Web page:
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Is it poverty or human nature which perpetuates child trafficking?

In Nepal, a quarter of a million people are victims of exploitation
In Nepal, a quarter of a million people are victims of exploitation

Two rescued girls have recently been in the news – one a Nepalese ex-slave, the other a blonde-haired Roma child in Greece. Thousands of miles apart and in countries of different income levels, do their stories shed light on the common causes of child trafficking? Laurinda Luffman investigates.

This month, a new Global Slavery Index was launched to highlight places around the world where modern-day slavery and trafficking are at their worst. Out of 162 countries measured, Nepal ranked as the fifth worst country for the proportion of its population enslaved in some way. It is estimated that more than a quarter of a million Nepalese people (out of a population of around 31 million) are victims of practices such as debt bondage, forced marriage, the sale of children, human trafficking and forced labour.

Treated “like an animal”

In Nepal today, sadly it’s still common for young girls from poor rural communities to fall prey to various kinds of exploitation or trafficking. One type of child exploitation is a form of bonded labour which has traditionally occurred in Nepal’s mid-western and far western regions. In these poor areas, girls from the Tharu community (one of Nepal’s most marginalised indigenous groups) have been given away to wealthy families (often in the capital, Kathmandu) to perform household work. Known as kamlaris or kamalaris, the girls are meant to be given an education in exchange for their labour, but are frequently treated as nothing but slaves.

In recognition of this fact, the Nepalese government abolished the practice in July this year and promised to free any remaining kamlaris. Speaking to a US newspaper, one ex-kamlari girl said that the family for whom she worked from the age of six treated her more “like an animal”, as if she was “not human”.

Two Nepalese childrenCommenting on such cases, campaigners say the only way to eradicate slavery and the selling of children is to tackle the extreme underdevelopment of poor regions such as those in western Nepal. But surely the Nepalese girl’s comments also reflect how easily certain ethnic groups or people of a different cultural background can be viewed by others as inferior or unworthy of equal treatment.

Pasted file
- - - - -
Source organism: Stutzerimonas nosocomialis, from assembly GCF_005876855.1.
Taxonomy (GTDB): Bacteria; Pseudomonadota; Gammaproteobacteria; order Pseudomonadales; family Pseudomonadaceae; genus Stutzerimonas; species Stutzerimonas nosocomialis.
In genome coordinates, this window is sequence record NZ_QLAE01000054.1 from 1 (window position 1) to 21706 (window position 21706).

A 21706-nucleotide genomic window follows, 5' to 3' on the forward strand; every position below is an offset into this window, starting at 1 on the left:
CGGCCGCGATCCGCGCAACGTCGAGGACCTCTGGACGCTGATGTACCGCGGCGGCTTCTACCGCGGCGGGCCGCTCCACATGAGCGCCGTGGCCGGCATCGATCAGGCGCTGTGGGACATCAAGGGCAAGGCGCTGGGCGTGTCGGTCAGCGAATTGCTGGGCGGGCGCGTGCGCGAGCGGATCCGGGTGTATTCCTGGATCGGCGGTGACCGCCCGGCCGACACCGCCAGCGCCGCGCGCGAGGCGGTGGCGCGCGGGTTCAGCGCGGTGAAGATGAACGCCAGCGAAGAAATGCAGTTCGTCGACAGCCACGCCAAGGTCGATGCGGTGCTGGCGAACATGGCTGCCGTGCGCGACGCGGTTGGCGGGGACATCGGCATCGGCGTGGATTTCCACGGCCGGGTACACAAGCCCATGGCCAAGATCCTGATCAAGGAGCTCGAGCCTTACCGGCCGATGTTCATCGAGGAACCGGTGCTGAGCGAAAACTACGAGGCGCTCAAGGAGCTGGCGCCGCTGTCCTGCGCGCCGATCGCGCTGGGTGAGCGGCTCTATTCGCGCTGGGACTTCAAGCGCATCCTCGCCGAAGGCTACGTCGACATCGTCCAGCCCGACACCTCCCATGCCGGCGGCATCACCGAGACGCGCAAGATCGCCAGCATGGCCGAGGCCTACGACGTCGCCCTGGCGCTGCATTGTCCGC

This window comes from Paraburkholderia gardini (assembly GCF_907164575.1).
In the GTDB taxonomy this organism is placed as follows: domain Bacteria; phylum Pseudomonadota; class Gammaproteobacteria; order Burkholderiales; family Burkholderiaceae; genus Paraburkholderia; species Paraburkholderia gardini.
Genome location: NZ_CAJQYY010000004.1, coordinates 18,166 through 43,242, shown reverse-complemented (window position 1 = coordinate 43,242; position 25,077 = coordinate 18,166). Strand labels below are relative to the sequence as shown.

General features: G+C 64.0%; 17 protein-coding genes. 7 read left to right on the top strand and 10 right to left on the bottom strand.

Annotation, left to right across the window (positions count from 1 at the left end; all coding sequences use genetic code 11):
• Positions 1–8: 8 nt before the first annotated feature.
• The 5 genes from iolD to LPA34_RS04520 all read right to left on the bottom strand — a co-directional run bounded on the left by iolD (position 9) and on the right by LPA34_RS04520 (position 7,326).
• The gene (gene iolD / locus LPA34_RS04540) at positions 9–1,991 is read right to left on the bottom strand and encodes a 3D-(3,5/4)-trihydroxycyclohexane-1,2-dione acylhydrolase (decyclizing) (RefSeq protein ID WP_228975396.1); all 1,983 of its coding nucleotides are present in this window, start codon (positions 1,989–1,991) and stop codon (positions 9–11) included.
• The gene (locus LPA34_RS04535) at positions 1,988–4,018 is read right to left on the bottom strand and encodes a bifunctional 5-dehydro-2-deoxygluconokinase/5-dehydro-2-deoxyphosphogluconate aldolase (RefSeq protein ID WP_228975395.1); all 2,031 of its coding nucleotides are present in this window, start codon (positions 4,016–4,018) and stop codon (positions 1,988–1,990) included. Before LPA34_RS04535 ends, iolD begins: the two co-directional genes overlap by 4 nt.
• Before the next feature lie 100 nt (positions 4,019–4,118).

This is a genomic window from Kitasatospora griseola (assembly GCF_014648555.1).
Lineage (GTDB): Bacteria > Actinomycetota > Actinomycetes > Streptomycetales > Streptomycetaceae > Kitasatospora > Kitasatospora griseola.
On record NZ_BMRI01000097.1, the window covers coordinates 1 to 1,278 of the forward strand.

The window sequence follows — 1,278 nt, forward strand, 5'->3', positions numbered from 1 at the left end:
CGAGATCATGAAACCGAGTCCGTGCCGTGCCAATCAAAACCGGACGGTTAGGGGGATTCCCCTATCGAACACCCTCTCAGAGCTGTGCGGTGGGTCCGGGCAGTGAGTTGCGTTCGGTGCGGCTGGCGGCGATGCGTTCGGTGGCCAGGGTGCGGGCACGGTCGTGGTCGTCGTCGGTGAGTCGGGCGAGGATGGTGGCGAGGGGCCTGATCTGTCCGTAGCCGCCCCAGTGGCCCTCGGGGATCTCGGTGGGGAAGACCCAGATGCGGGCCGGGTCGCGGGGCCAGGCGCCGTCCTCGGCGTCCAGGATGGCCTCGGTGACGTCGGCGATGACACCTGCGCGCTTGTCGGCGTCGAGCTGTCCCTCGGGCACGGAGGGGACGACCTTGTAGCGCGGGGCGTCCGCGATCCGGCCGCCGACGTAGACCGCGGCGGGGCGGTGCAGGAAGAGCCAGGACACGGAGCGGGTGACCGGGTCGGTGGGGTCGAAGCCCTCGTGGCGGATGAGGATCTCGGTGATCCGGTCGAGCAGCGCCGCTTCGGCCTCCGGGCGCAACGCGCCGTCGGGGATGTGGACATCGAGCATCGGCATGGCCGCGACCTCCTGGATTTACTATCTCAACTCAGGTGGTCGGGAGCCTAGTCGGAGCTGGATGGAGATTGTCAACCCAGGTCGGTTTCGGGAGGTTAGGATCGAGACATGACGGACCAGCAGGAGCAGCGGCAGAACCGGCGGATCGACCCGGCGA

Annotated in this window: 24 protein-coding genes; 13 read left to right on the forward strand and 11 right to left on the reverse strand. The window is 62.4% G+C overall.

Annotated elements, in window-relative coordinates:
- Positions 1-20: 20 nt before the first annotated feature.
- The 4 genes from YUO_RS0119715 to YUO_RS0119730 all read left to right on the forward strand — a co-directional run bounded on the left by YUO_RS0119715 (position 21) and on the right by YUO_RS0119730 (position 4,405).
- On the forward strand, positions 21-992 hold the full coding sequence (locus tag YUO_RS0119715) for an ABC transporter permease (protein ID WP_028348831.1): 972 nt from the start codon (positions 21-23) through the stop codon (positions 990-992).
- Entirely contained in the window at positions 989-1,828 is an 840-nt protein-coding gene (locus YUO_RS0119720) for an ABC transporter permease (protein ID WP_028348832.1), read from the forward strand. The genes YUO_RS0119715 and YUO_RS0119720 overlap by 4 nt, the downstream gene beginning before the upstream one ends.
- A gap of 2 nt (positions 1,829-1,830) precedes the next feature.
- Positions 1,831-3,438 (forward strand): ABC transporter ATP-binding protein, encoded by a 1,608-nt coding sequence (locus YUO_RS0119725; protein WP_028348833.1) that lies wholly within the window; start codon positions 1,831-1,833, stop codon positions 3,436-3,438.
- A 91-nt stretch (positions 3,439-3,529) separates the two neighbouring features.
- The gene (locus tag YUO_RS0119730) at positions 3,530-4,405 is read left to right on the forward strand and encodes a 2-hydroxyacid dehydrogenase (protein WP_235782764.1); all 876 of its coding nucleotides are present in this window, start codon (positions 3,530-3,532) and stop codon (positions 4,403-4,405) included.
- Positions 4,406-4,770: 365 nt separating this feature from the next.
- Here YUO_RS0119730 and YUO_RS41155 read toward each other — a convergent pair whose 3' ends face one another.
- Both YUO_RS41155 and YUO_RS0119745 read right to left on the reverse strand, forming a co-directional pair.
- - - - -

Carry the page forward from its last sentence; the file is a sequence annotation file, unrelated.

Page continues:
Is poverty alone to blame?

On the Global Slavery Index, wealthy Western European countries certainly rank extremely low for the number of enslaved people. Greece, for example, ranks 150th out of 162 countries, with an estimated 1,500 people suffering from some form of slave-like exploitation. And yet even in a country like Greece, systematic failures of the state are believed to have led to a number of cases of trafficked children.

This situation has been highlighted by the recent story of a young blond-haired girl known as Maria. Found in the care of a Roma couple who are not her biological parents, Greek police are trying to establish if Maria is the victim of child trafficking. Criminal gangs in Europe are thought to be bringing hundreds of children from the poorer Balkan countries into Greece, where they may be subjected to forced labour, sexual exploitation or sold to wealthy couples.

The widespread media interest has led to other blonde-haired children in the Roma communities of Europe being investigated. So for example, a Roma family in Ireland were genetically tested and found to be the biological parents of a blonde child member of their family. Commenting on the perceived ‘witch hunt’, a spokesperson for the Roma Rights Centre in Bulgaria explained to the BBC that “not all Roma communities have dark skin; there are Roma who have light skin and green eyes”.

Roma woman with sonSuperiority complex

Roma families across Europe, even in wealthy countries such as Ireland, often live in marginalised communities and have low income and education levels compared to society as a whole. But experts in criminality say the Roma are used by traffickers not only because of their relative poverty; they are also used because of their isolation, since traffickers like to operate ‘under the radar’ of the state.

Frequently ostracised by the wider community, Roma groups regularly face discrimination or are seen as ‘inferior’ by ordinary members of society. Even in a highly developed Western European nation such as Ireland, it is reportedly a struggle for many Roma to receive social benefits or to access health services because families are unable to meet official criteria for ‘habitual residence’ or obtain a medical card.

Therefore, while there is no doubt that poverty is the key cause of trafficking and exploitation of children across the world, we should perhaps also bear in mind that human nature and our willingness to judge other groups as inferior, also play their part.

SOS Children has been helping vulnerable children in Nepal since 1973. Find out more about our work.

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